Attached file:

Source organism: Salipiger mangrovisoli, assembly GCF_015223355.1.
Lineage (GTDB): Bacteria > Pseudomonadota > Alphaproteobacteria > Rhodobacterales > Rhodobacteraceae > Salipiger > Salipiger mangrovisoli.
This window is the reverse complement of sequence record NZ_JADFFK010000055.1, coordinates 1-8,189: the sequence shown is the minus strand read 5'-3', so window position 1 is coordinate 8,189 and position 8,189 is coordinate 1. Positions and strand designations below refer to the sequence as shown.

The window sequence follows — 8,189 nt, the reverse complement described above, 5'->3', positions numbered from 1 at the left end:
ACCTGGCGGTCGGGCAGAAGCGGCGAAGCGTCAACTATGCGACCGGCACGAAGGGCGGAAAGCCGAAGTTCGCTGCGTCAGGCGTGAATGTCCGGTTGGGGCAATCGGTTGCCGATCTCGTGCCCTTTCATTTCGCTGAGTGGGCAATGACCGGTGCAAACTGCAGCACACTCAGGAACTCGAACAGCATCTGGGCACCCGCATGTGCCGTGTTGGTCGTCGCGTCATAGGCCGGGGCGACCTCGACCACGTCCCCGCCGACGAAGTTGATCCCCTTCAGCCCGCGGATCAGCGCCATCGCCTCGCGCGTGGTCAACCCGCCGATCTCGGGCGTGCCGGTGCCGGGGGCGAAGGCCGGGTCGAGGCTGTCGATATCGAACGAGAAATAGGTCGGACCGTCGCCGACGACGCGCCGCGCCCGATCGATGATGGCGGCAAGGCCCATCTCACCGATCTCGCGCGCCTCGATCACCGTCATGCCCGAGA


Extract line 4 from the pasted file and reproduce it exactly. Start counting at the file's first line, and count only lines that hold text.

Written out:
The window sequence follows — 8,189 nt, the reverse complement described above, 5'->3', positions numbered from 1 at the left end: